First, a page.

Twitter is still one of those strange things that remains near-impossible to explain to those unfamiliar with it. Much like the concept of ‘wetness’, you just have to dive in and experience it for yourself to really understand it. It’s a bit like being in a room full of everyone and having the ability to mind-read; you can wade through the brainfarts of the rabble as well as pop into other people’s conversations, rants, lectures and articles. It just is. And because everyone is all crammed in the room together, listening and sharing and contributing, occasional waves of excitement will ripple through the crowd. Everyone has spotted a thing. Have you seen the thing? Show Bobby the thing. The thing may be anything from a photo of a dog and tortoise dressed in matching hats to an article about missing children in Syria. The point is that, through this wave, excitement builds; people start talking about the thing; real publications may even propagate the thing, causing the thing to rumble on for days. Days are a long time on social media.

And there, to once side, watching the wave bob their brethren with an orthogonal bounce, are the cynics.

Cynicism has become a strange sort of beast in its own right: proud, almost smug, delighting in its Marvinitude. I’m not empowered with enough knowledge to pick away at the reasons for this happy scoffery, but I have little suspicions. Passionate people are quite intimidating. I know they are to me – partly because being slightly ill dulls my general emotional amplitude – and I can often find myself wishing to be part of whatever has stirred the crowd. It’s very easy to quash your own lack of importance and intimidation of the enthusiastic by deriding those worked into a passion. It seems so boring; a life spent braying from the balcony seats, rather than braving dirty hands.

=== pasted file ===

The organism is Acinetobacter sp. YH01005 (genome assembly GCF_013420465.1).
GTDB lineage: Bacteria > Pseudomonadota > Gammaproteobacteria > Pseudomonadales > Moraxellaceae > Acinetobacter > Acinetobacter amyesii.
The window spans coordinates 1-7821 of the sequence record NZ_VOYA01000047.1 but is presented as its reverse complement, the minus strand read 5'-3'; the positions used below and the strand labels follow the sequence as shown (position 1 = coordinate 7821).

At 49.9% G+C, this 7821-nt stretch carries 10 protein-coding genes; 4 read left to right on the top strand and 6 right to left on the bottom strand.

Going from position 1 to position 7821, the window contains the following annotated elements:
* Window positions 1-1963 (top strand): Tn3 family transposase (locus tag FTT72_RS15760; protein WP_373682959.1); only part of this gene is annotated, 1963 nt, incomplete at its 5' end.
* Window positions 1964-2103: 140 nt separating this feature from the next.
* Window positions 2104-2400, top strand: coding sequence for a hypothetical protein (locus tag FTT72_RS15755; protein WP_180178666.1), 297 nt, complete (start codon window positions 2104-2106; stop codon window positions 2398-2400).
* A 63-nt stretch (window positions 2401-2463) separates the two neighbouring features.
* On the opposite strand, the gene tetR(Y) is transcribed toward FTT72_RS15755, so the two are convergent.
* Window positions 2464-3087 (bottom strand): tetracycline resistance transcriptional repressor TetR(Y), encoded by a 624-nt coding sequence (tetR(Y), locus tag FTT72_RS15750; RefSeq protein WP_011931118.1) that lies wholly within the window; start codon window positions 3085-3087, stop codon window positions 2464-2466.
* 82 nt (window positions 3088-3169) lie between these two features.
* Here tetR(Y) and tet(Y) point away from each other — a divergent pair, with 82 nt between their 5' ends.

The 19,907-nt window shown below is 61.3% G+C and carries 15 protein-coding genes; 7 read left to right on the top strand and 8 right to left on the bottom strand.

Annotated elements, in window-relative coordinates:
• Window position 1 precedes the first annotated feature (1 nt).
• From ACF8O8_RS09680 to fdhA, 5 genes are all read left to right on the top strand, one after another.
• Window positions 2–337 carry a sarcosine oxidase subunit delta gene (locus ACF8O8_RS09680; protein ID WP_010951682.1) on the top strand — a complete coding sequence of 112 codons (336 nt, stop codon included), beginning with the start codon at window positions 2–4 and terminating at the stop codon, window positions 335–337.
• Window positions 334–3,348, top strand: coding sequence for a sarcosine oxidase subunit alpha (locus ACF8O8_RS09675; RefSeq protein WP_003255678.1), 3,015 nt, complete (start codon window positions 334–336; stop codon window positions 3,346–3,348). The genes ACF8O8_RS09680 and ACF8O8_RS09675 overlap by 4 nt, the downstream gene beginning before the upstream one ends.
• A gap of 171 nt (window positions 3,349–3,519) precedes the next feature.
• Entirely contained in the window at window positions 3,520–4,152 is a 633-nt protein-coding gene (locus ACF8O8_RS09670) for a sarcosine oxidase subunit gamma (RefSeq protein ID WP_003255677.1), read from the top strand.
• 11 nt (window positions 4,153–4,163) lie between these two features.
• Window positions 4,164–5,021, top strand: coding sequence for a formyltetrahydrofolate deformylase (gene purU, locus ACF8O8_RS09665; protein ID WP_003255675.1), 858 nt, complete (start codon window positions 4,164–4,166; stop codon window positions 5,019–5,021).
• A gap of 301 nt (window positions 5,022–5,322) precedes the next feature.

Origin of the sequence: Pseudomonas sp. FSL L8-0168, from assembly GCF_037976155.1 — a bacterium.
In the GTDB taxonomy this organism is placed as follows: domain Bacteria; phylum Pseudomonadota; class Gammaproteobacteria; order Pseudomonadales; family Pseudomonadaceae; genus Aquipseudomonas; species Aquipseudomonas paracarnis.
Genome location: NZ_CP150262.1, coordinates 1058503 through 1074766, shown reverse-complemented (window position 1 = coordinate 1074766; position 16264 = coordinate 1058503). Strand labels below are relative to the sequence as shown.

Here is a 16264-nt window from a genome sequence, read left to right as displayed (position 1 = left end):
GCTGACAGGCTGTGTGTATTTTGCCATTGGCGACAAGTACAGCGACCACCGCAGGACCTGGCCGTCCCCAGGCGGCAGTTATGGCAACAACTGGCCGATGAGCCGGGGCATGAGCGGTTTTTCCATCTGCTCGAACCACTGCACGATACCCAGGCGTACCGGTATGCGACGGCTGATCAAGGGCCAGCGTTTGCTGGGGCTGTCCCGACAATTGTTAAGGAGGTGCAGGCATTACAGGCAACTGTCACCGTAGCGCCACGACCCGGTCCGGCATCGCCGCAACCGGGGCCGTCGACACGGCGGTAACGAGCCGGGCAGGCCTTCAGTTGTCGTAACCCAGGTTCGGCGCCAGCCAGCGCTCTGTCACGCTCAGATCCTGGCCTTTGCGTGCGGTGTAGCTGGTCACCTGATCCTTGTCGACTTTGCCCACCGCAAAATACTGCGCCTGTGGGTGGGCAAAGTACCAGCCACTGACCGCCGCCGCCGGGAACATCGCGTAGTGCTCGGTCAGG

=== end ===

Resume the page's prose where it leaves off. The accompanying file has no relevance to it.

Don’t get me wrong: it’s so easy to get swept up on a false wind and carried away by ideas and leaders built of straw. Many a wave has propagated on the back of false information or misleading sentiment. This leads again to the difference between employment of cynicism and scepticism. The pause to check facts (one that definitely needs to be undertaken more – much more) is not a call for the dowsing of passion. A big part of the reason for certain cynicism is inherent in the thoughtless ease of retweeting and sharing of memetic propaganda. Questionable statistics, images, factoids and quote bleed through social media with exponential reach with hardly anyone in the web stopping to check their veracity. It’s far, far harder to backpedal a false meme because fact correction is both less interesting to share and causes humility on behalf of original sharers. Intrinsically, the sharing of (occasionally smug) corrections of bad-memes-gone-wild has its own level of share-potency for those who managed to avoid the original wave. Even if meme spread without particular inaccuracy, there is that more general sense of thoughtlessness: that clicking a ‘reblog’ button can be done without engaging with the idea being spread.